Customer understanding

UnderstandingA bit more complex, the module responsible for ‘understanding’ has a few different tasks.
First of all, it tries to identify intent, i.e. what the customer is trying to do.
Secondly, it tries to extract entities, i.e. subjects the customer is talking about which provide more information about the intent.
Thirdly, it uses the conversation context in order to track what’s been said.
Last but not least, it learns. Training this module to become better at matching intents and entities is vital and will greatly improve the range of situations your chatbot is able to handle. Putting these things together, your chatbot will be able to identify exactly what the customer has asked, and it will become even better at it over time.

Data retrieval

RetrievalOnce your bot has a proper understanding of what’s being asked, it can now orchestrate the necessary calls to find and retrieve the correct data in the organization’s resources. There are several ways to accomplish this:



  • Hard-coded data to answer predefined questions
  • Searching in datasets that are updated from time to time
  • Using web-service or database calls
  • Reaching out to cloud-based resources

This is highly dependent on the specific use cases and environments, and it is up to the chatbot architect to think about the best way of getting the data in timely fashion.

Response generation

ResponseFor each set of envisioned questions, there should be a set of plausible responses. A chatbot that gives the exact same answer every time is not as pleasing to interact with as one that can diversify its answers. Therefore the chatbot designer has to come up with several good alternative answers for each question. Going one step further, the responses can even be influenced by the detected mood of the customer.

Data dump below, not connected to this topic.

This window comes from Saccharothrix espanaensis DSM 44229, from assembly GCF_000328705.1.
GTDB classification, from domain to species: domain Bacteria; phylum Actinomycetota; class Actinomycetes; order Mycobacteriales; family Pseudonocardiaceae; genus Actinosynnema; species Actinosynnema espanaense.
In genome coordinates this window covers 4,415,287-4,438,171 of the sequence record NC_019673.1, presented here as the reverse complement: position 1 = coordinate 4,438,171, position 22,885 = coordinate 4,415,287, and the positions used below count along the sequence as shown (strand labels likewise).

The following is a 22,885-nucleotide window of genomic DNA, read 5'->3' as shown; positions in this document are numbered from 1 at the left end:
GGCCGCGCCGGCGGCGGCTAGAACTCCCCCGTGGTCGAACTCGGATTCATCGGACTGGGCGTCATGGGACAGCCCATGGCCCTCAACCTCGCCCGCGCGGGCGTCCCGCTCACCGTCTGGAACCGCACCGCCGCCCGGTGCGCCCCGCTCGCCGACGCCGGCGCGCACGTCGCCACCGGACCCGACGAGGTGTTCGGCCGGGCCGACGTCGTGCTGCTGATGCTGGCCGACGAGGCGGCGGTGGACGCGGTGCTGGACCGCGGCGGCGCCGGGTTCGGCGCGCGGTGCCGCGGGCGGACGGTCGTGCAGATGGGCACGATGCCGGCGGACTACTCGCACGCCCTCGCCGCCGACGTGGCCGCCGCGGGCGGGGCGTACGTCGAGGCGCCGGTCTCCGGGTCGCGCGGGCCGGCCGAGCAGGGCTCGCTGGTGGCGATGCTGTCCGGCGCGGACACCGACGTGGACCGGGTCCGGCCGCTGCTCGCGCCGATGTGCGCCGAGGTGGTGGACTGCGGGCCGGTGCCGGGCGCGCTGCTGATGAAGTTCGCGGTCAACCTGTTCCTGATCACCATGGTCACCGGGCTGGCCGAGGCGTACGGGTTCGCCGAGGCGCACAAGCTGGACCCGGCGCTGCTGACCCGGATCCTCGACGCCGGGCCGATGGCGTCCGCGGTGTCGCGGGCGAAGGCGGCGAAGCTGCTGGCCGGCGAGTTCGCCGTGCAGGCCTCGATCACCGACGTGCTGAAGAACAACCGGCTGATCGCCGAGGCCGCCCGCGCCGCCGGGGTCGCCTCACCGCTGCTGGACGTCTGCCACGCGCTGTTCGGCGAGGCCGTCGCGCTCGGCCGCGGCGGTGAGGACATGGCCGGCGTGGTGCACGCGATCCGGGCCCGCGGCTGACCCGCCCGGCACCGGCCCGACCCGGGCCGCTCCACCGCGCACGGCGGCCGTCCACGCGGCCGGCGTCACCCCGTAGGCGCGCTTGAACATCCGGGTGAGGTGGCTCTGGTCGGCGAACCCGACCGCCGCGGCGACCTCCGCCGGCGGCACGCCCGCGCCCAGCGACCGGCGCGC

Conversation and context

ContextThis component can be programmed with conversation flows matching the purpose of the bot. This way it can track and update context and provide a meaningful and natural way to engage in a conversation with the customer. Without this component, the bot would revert to zero-state after each question.
The definition of conversation flows can be closely tied to the ‘customer understanding’ module responsible for matching intent.


Wrapping it up

Tying it all together, we end up with the following reference architecture for a typical chatbot:

Chatbot Reference Architecture

Note that the details and design will differ from bot to bot, depending on:

  • your specific needs and organisation resources
  • the interfaces offered by the specific packages and tools you choose as implementation for the logical parts
  • the combination of two or more of the logical parts into one platform or tool

The bottom line is that the above diagram can serve as a starting point, and can get you started with brainstorming about your own bot.

That wraps it up for this blog. We hope it has given you some inspiration and ideas. If you want to know how LoQutus can help you build your bot, feel free to contact us using the contact form below.

Get in touch to see how we can help you build your chatbot

Written by Matthias De Scheerder, Team Coach Enterprise Integration Solutions at LoQutus.